ST. PETERSBURG — The city faces as much as a $20 million shortfall next year.
As a result, 59 full-time and 33 part-time jobs already have been cut. The majority of those positions were vacant; 20 employees were let go.
Now city leaders are threatening to cut more.
Roughly 700 nonunion employees are taking 2.5 percent pay cuts. The city is asking union workers, who make up the bulk of the city's 2,800 workers, to accept a salary freeze for the fiscal year starting Oct. 1.
"A freeze would save us around $4.3 million — cash that we dearly need for a balanced budget," said Gary Cornwell, the city's human resources director.
The city's current agreement with unionized employees gives them a yearly increase of around 3 percent, with an optional increase depending on seniority.
City Hall says it will cut at least 50 to 55 more jobs if unions don't agree.
The threat does not impress union leaders.
"We don't have any people to cut, especially in the current difficult and challenging times we are facing right now," said Karl Lounge, vice president of the Pinellas County Fraternal Order Of Police. "The city should rather take a real good look at its spending habits and question itself whether we need another dog park or new sidewalks."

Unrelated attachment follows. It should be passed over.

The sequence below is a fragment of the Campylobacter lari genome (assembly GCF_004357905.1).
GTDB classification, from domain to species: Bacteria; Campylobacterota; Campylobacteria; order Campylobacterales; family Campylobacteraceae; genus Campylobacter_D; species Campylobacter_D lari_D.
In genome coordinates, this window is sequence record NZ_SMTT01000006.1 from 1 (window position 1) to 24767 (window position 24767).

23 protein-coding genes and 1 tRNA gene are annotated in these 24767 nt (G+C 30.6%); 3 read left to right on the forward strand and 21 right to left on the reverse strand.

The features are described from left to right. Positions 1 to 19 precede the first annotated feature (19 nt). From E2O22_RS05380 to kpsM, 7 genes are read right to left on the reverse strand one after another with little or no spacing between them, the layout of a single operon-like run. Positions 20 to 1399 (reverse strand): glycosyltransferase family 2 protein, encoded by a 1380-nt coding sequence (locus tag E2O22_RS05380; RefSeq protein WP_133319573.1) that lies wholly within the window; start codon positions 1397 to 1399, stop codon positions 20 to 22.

All of the four major unions have agreed to talks this week, but an impasse seems unavoidable.
"Neither do we believe there is a financial urgency for the city nor do we understand why we should re-enter talks on a contract that was largely City Hall's proposal," said Winthrop Newton, president of the local chapter of the International Association of Fire Fighters.
First Deputy Mayor Tish Elston disputed the notion that the city has other options. "We will have to cut those jobs. No doubt about it."
Union leaders suggested city managers take deeper cuts.
"They city tells us that its senior management took a slash of 2.5 percent, but what they don't tell you is that they got increases ranging from 12 to 55 percent over the last years," said Michael Krohn, executive director of the Sun Coast Police Benevolent Association.
They also want more information.
"We have asked the city for documents about the their financial situation. They have failed to provide all of them," said Van E. Church, executive vice president of the Florida Public Services Union.